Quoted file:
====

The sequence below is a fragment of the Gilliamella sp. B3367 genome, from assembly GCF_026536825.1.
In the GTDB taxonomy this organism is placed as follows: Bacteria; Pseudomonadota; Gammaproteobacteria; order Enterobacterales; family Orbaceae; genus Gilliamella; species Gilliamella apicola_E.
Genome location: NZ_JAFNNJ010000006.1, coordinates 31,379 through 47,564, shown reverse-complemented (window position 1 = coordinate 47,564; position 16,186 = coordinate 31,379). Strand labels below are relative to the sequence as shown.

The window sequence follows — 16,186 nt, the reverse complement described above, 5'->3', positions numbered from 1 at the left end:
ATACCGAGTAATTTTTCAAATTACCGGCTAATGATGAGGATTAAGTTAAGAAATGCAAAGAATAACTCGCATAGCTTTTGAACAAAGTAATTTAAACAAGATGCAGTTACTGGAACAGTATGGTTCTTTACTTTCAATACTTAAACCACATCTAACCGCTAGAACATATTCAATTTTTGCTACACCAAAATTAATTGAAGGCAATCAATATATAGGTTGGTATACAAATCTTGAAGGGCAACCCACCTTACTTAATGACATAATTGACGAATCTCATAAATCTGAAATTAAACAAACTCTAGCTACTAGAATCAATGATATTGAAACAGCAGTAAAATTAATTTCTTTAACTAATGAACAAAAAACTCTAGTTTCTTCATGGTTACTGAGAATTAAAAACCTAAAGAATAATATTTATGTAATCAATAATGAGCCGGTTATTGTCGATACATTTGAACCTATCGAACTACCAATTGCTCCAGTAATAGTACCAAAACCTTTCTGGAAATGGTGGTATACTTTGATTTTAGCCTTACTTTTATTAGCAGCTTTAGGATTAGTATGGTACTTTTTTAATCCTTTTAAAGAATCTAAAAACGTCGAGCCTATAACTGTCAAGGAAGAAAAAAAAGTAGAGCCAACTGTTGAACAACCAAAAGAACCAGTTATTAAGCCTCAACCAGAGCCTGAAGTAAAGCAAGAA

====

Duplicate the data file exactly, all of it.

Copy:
The sequence below is a fragment of the Gilliamella sp. B3367 genome, from assembly GCF_026536825.1.
In the GTDB taxonomy this organism is placed as follows: Bacteria; Pseudomonadota; Gammaproteobacteria; order Enterobacterales; family Orbaceae; genus Gilliamella; species Gilliamella apicola_E.
Genome location: NZ_JAFNNJ010000006.1, coordinates 31,379 through 47,564, shown reverse-complemented (window position 1 = coordinate 47,564; position 16,186 = coordinate 31,379). Strand labels below are relative to the sequence as shown.

The window sequence follows — 16,186 nt, the reverse complement described above, 5'->3', positions numbered from 1 at the left end:
ATACCGAGTAATTTTTCAAATTACCGGCTAATGATGAGGATTAAGTTAAGAAATGCAAAGAATAACTCGCATAGCTTTTGAACAAAGTAATTTAAACAAGATGCAGTTACTGGAACAGTATGGTTCTTTACTTTCAATACTTAAACCACATCTAACCGCTAGAACATATTCAATTTTTGCTACACCAAAATTAATTGAAGGCAATCAATATATAGGTTGGTATACAAATCTTGAAGGGCAACCCACCTTACTTAATGACATAATTGACGAATCTCATAAATCTGAAATTAAACAAACTCTAGCTACTAGAATCAATGATATTGAAACAGCAGTAAAATTAATTTCTTTAACTAATGAACAAAAAACTCTAGTTTCTTCATGGTTACTGAGAATTAAAAACCTAAAGAATAATATTTATGTAATCAATAATGAGCCGGTTATTGTCGATACATTTGAACCTATCGAACTACCAATTGCTCCAGTAATAGTACCAAAACCTTTCTGGAAATGGTGGTATACTTTGATTTTAGCCTTACTTTTATTAGCAGCTTTAGGATTAGTATGGTACTTTTTTAATCCTTTTAAAGAATCTAAAAACGTCGAGCCTATAACTGTCAAGGAAGAAAAAAAAGTAGAGCCAACTGTTGAACAACCAAAAGAACCAGTTATTAAGCCTCAACCAGAGCCTGAAGTAAAGCAAGAA